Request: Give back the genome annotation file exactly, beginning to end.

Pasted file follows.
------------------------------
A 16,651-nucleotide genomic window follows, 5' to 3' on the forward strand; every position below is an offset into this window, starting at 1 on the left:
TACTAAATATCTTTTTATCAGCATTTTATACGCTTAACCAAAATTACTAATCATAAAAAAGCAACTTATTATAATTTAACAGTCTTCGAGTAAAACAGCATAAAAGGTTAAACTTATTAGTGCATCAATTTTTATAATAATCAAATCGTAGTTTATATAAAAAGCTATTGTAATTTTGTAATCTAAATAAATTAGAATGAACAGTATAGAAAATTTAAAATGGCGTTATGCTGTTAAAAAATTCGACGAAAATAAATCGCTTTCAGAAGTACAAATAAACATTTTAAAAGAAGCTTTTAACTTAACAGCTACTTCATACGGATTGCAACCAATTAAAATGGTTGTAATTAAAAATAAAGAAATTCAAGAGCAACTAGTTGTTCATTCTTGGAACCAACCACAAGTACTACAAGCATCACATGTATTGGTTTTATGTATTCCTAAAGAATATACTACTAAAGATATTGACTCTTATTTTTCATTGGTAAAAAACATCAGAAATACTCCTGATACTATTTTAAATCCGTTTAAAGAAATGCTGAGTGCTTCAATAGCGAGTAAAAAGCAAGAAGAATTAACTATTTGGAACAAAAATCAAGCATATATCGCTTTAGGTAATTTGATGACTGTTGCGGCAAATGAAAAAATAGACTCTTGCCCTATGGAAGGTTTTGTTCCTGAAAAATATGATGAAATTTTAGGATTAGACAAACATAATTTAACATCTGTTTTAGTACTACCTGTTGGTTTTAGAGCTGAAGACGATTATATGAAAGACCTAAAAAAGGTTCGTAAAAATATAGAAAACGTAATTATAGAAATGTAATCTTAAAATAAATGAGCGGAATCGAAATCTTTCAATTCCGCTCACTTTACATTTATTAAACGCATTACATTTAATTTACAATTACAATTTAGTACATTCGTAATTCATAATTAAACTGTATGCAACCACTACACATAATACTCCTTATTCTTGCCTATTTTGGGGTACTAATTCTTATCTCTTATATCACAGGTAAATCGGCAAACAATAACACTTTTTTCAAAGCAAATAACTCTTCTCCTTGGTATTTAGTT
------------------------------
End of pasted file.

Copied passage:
A 16,651-nucleotide genomic window follows, 5' to 3' on the forward strand; every position below is an offset into this window, starting at 1 on the left:
TACTAAATATCTTTTTATCAGCATTTTATACGCTTAACCAAAATTACTAATCATAAAAAAGCAACTTATTATAATTTAACAGTCTTCGAGTAAAACAGCATAAAAGGTTAAACTTATTAGTGCATCAATTTTTATAATAATCAAATCGTAGTTTATATAAAAAGCTATTGTAATTTTGTAATCTAAATAAATTAGAATGAACAGTATAGAAAATTTAAAATGGCGTTATGCTGTTAAAAAATTCGACGAAAATAAATCGCTTTCAGAAGTACAAATAAACATTTTAAAAGAAGCTTTTAACTTAACAGCTACTTCATACGGATTGCAACCAATTAAAATGGTTGTAATTAAAAATAAAGAAATTCAAGAGCAACTAGTTGTTCATTCTTGGAACCAACCACAAGTACTACAAGCATCACATGTATTGGTTTTATGTATTCCTAAAGAATATACTACTAAAGATATTGACTCTTATTTTTCATTGGTAAAAAACATCAGAAATACTCCTGATACTATTTTAAATCCGTTTAAAGAAATGCTGAGTGCTTCAATAGCGAGTAAAAAGCAAGAAGAATTAACTATTTGGAACAAAAATCAAGCATATATCGCTTTAGGTAATTTGATGACTGTTGCGGCAAATGAAAAAATAGACTCTTGCCCTATGGAAGGTTTTGTTCCTGAAAAATATGATGAAATTTTAGGATTAGACAAACATAATTTAACATCTGTTTTAGTACTACCTGTTGGTTTTAGAGCTGAAGACGATTATATGAAAGACCTAAAAAAGGTTCGTAAAAATATAGAAAACGTAATTATAGAAATGTAATCTTAAAATAAATGAGCGGAATCGAAATCTTTCAATTCCGCTCACTTTACATTTATTAAACGCATTACATTTAATTTACAATTACAATTTAGTACATTCGTAATTCATAATTAAACTGTATGCAACCACTACACATAATACTCCTTATTCTTGCCTATTTTGGGGTACTAATTCTTATCTCTTATATCACAGGTAAATCGGCAAACAATAACACTTTTTTCAAAGCAAATAACTCTTCTCCTTGGTATTTAGTT